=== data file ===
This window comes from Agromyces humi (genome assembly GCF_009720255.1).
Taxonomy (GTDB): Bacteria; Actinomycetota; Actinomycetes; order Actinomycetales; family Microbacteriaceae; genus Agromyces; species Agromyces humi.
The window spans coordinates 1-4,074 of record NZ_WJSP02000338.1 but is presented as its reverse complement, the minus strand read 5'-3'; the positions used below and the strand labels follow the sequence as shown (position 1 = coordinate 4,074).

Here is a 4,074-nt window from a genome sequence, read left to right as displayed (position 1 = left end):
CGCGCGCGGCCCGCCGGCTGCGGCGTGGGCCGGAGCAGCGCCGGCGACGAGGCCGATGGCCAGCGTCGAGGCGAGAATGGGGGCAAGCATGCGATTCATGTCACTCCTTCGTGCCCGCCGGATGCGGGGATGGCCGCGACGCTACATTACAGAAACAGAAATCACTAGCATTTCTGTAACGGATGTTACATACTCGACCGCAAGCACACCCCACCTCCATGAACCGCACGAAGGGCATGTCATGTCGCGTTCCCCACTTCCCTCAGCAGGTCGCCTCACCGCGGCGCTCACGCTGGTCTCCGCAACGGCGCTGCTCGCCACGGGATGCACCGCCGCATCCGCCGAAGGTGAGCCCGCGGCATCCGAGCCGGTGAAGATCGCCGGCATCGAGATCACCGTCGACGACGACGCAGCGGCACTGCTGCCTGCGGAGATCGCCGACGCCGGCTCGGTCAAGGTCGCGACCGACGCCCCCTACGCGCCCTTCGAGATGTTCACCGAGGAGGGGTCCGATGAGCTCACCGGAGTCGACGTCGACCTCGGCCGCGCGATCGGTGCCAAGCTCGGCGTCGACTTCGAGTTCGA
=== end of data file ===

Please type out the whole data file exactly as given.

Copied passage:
This window comes from Agromyces humi (genome assembly GCF_009720255.1).
Taxonomy (GTDB): Bacteria; Actinomycetota; Actinomycetes; order Actinomycetales; family Microbacteriaceae; genus Agromyces; species Agromyces humi.
The window spans coordinates 1-4,074 of record NZ_WJSP02000338.1 but is presented as its reverse complement, the minus strand read 5'-3'; the positions used below and the strand labels follow the sequence as shown (position 1 = coordinate 4,074).

Here is a 4,074-nt window from a genome sequence, read left to right as displayed (position 1 = left end):
CGCGCGCGGCCCGCCGGCTGCGGCGTGGGCCGGAGCAGCGCCGGCGACGAGGCCGATGGCCAGCGTCGAGGCGAGAATGGGGGCAAGCATGCGATTCATGTCACTCCTTCGTGCCCGCCGGATGCGGGGATGGCCGCGACGCTACATTACAGAAACAGAAATCACTAGCATTTCTGTAACGGATGTTACATACTCGACCGCAAGCACACCCCACCTCCATGAACCGCACGAAGGGCATGTCATGTCGCGTTCCCCACTTCCCTCAGCAGGTCGCCTCACCGCGGCGCTCACGCTGGTCTCCGCAACGGCGCTGCTCGCCACGGGATGCACCGCCGCATCCGCCGAAGGTGAGCCCGCGGCATCCGAGCCGGTGAAGATCGCCGGCATCGAGATCACCGTCGACGACGACGCAGCGGCACTGCTGCCTGCGGAGATCGCCGACGCCGGCTCGGTCAAGGTCGCGACCGACGCCCCCTACGCGCCCTTCGAGATGTTCACCGAGGAGGGGTCCGATGAGCTCACCGGAGTCGACGTCGACCTCGGCCGCGCGATCGGTGCCAAGCTCGGCGTCGACTTCGAGTTCGA